18th October 2013
A fledgling middle class coupled with rising urbanisation across the world’s emerging markets is radically changing the face of the global economy and in turn presently some long-term opportunities for the intrepid investor writes Philip Scott.
The current global consumption bill, in other words the amount spent by people on buying goods is estimated to be a gargantuan £23.5 trillion but this figure is forecast to rocket to circa £40 trillion by 2025 – a rise or more than 70%, over just 12 years.
The vast majority of this rise is expected to come from developing nations as incomes rise rapidly, admittedly from a low base, to form almost half of total global spending on goods.
And with the global population anticipated to hit the 9bn mark by 2050, there is ample room for even further spending.
Helping to drive this spending power is the ongoing relocation of emerging market populations, especially across Asia, from rural towns to cities.
For example, greater Jakarta’s population is expanding by 3-4% every year and higher wages in the country are increasing people’s purchasing power. Jakarta has also imposed a 40% hike in its minimum wage this year while pay packets are also rising in other cities throughout Indonesia. Presently consumer spending accounts for a massive two thirds of its economic growth.
Matthew Dobbs of Schroders recently pointed out: “In Thailand, the country’s rural population still makes up 65% of the total, while the agriculture sector only contributes just over 10% to Thai GDP. The urban population is set to continue to grow in the country as consumer spending ramps up. While both Indonesia and the Philippines have higher urban populations, their ratios of around 50% still have a lot of room to grow.”
Ben Yearsley head of investment research at fund broker Charles Stanley Direct says: “When incomes rise rapidly from a subsistence standard of living one of the first things to change is diet. Putting it bluntly, once incomes rise the less wealthy consume much more meat, processed foods and increasingly buy indulgence products, a ‘westernised’ diet where basic food ingredients account for a smaller part of overall cost.”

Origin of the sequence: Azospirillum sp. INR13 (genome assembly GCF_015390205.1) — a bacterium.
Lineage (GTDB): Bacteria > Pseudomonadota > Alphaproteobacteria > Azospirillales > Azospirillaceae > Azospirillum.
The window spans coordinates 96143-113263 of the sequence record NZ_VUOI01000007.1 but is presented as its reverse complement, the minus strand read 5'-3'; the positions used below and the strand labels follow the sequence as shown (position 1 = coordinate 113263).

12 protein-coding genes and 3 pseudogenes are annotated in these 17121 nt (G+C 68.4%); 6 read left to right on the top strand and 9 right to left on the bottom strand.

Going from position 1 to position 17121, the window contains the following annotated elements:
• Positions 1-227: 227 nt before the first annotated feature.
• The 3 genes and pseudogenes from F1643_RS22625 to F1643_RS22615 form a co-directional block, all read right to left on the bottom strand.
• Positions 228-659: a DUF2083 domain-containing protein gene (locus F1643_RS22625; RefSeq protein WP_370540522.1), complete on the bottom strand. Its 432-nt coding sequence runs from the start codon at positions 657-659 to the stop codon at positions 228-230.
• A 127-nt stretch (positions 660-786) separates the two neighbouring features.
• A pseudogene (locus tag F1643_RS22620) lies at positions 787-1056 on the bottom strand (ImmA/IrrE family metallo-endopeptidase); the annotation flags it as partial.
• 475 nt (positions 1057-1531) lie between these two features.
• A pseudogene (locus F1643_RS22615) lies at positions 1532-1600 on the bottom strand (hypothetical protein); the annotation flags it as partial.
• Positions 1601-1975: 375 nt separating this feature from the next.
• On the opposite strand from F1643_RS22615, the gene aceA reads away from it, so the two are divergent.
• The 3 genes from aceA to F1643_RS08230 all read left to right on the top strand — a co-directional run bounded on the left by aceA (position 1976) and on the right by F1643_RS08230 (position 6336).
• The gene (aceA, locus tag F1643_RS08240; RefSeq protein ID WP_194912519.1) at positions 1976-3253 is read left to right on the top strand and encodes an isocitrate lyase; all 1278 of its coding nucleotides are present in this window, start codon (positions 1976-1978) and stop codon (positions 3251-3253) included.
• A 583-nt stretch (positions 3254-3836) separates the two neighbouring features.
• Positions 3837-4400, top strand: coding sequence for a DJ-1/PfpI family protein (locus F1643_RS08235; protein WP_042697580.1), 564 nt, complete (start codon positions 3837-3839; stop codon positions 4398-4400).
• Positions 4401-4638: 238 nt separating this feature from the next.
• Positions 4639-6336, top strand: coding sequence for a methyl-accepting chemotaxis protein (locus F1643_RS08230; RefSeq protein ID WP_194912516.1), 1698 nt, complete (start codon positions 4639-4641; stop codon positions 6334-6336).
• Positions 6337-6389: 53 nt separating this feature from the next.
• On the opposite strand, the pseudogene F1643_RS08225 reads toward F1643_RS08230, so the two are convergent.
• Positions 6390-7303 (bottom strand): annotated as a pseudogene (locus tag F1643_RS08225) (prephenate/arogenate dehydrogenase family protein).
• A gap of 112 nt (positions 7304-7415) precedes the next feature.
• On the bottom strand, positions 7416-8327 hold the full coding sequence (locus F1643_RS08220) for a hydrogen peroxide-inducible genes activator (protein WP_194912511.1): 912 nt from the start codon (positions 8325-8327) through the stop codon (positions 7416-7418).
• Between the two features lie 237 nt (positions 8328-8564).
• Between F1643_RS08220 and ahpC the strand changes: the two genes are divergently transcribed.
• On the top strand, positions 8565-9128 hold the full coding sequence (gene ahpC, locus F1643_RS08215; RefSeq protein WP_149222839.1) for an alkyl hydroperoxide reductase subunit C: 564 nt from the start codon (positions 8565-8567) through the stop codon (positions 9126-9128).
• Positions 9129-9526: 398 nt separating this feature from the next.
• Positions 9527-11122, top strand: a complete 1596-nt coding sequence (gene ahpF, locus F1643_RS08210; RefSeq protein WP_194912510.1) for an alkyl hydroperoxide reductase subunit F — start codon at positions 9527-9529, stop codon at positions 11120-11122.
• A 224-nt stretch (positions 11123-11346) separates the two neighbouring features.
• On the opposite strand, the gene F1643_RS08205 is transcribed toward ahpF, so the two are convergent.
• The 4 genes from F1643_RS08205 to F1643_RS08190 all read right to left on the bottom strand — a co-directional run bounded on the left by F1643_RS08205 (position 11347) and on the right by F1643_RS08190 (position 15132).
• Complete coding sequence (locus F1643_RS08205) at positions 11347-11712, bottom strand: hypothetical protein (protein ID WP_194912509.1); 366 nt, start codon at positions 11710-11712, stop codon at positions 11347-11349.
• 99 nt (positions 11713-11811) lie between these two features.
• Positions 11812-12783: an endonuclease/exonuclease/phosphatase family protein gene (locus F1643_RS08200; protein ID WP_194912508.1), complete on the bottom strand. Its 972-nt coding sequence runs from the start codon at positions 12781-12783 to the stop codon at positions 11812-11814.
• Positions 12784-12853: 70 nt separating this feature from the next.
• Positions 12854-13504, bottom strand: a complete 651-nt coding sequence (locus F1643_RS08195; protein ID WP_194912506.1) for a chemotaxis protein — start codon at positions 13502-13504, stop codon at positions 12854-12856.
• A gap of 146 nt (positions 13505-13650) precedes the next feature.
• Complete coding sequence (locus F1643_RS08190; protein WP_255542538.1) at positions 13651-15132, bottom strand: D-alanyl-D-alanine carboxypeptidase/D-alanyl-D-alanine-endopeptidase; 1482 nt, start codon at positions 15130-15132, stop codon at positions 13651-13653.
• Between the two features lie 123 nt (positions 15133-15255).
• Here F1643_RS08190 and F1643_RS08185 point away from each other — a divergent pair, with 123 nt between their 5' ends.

Funds to play
There are a number of funds available to retail investors tapping into this specific trend. Yearsley’s preferred portfolio is the Sarasin Agrisar fund. While it is not specifically an emerging markets fund it has however almost a third, at 30% of its assets in developing economies, primarily in Asia. Over the past five years it is up by circa 40%.
Despite currently owning only 43 companies in the fund, the manager, Henry Boucher, aims to maintain a good level of diversification, from production through to the consumption end of the spectrum.
Yearsley says: “A good example is fast food chain Yum Brands, owner of KFC. The US firm’s growth is mainly coming from developing nations and increasingly you will find the likes of KFC in Asian high streets.
“Petra Foods, an Indonesian chocolate maker, is another excellent illustration of changing consumption habits. Their cheapest bar, at only $0.05 is only really available to 30m out of a population of 240m.
But as wages rise, the firm could find itself with a potential customer base of 60m. Currently Indonesians consume an average of just 0.3kg per year of branded chocolates versus 8.3kg in the UK, so as incomes rise spending per customer could too.
“This fund is a fascinating way to harness the long-term trend of evolving global diets driven by growth in population and income in emerging markets,” adds Yearsley.
The Allianz RCM Global Agricultural Trends fund is another portfolio focused on worldwide food consumption. The fund has some 58% of its investments in food producers with allocations to alternative energy and food retailers as well. Over the past five years, it is up an impressive 104% over the past five years.
Launched in 2009, the Baring Global Agriculture fund is more focused on the US, where it has more than 50% of its investments. Around 20% of its assets are in the meat, fish and dairy sector while it also has investments in food processing and distribution firms.
The First State Global Agribusiness fund is tapping into the long-term theme of increasing demand and constrained supply of agricultural goods, a trend which is being driven by rising populations, living standards in developing economies and changes to dietary requirements, slowing productivity and decrease in arable land.